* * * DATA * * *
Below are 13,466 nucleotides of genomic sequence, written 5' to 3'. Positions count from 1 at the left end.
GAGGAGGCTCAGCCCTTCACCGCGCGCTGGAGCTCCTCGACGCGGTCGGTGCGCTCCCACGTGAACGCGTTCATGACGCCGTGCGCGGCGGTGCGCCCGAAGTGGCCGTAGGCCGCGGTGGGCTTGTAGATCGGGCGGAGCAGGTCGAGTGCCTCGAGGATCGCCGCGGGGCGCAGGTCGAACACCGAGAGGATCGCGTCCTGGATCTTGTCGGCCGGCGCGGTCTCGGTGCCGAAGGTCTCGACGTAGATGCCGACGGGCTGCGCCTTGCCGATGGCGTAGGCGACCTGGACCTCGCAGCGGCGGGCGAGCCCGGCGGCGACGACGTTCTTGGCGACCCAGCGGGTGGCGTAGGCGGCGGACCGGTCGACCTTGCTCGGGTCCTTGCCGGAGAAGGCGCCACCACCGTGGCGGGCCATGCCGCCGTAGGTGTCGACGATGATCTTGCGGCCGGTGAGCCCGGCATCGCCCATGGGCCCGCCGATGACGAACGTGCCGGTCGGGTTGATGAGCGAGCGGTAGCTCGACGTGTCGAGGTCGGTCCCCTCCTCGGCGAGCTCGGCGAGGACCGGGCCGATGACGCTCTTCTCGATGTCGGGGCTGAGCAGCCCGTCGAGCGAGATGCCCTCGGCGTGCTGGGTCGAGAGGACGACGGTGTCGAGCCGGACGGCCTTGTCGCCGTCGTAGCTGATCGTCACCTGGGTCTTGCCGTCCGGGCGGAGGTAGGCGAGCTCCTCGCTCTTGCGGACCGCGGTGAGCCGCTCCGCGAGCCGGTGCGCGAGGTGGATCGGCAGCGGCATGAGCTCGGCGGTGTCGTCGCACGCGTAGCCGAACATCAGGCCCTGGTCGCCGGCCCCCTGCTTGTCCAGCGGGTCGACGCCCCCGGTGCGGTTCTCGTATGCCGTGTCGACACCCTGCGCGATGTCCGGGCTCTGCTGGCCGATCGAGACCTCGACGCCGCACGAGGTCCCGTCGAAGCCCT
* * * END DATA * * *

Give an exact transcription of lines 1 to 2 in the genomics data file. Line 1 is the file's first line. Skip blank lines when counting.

Below are 13,466 nucleotides of genomic sequence, written 5' to 3'. Positions count from 1 at the left end.
GAGGAGGCTCAGCCCTTCACCGCGCGCTGGAGCTCCTCGACGCGGTCGGTGCGCTCCCACGTGAACGCGTTCATGACGCCGTGCGCGGCGGTGCGCCCGAAGTGGCCGTAGGCCGCGGTGGGCTTGTAGATCGGGCGGAGCAGGTCGAGTGCCTCGAGGATCGCCGCGGGGCGCAGGTCGAACACCGAGAGGATCGCGTCCTGGATCTTGTCGGCCGGCGCGGTCTCGGTGCCGAAGGTCTCGACGTAGATGCCGACGGGCTGCGCCTTGCCGATGGCGTAGGCGACCTGGACCTCGCAGCGGCGGGCGAGCCCGGCGGCGACGACGTTCTTGGCGACCCAGCGGGTGGCGTAGGCGGCGGACCGGTCGACCTTGCTCGGGTCCTTGCCGGAGAAGGCGCCACCACCGTGGCGGGCCATGCCGCCGTAGGTGTCGACGATGATCTTGCGGCCGGTGAGCCCGGCATCGCCCATGGGCCCGCCGATGACGAACGTGCCGGTCGGGTTGATGAGCGAGCGGTAGCTCGACGTGTCGAGGTCGGTCCCCTCCTCGGCGAGCTCGGCGAGGACCGGGCCGATGACGCTCTTCTCGATGTCGGGGCTGAGCAGCCCGTCGAGCGAGATGCCCTCGGCGTGCTGGGTCGAGAGGACGACGGTGTCGAGCCGGACGGCCTTGTCGCCGTCGTAGCTGATCGTCACCTGGGTCTTGCCGTCCGGGCGGAGGTAGGCGAGCTCCTCGCTCTTGCGGACCGCGGTGAGCCGCTCCGCGAGCCGGTGCGCGAGGTGGATCGGCAGCGGCATGAGCTCGGCGGTGTCGTCGCACGCGTAGCCGAACATCAGGCCCTGGTCGCCGGCCCCCTGCTTGTCCAGCGGGTCGACGCCCCCGGTGCGGTTCTCGTATGCCGTGTCGACACCCTGCGCGATGTCCGGGCTCTGCTGGCCGATCGAGACCTCGACGCCGCACGAGGTCCCGTCGAAGCCCT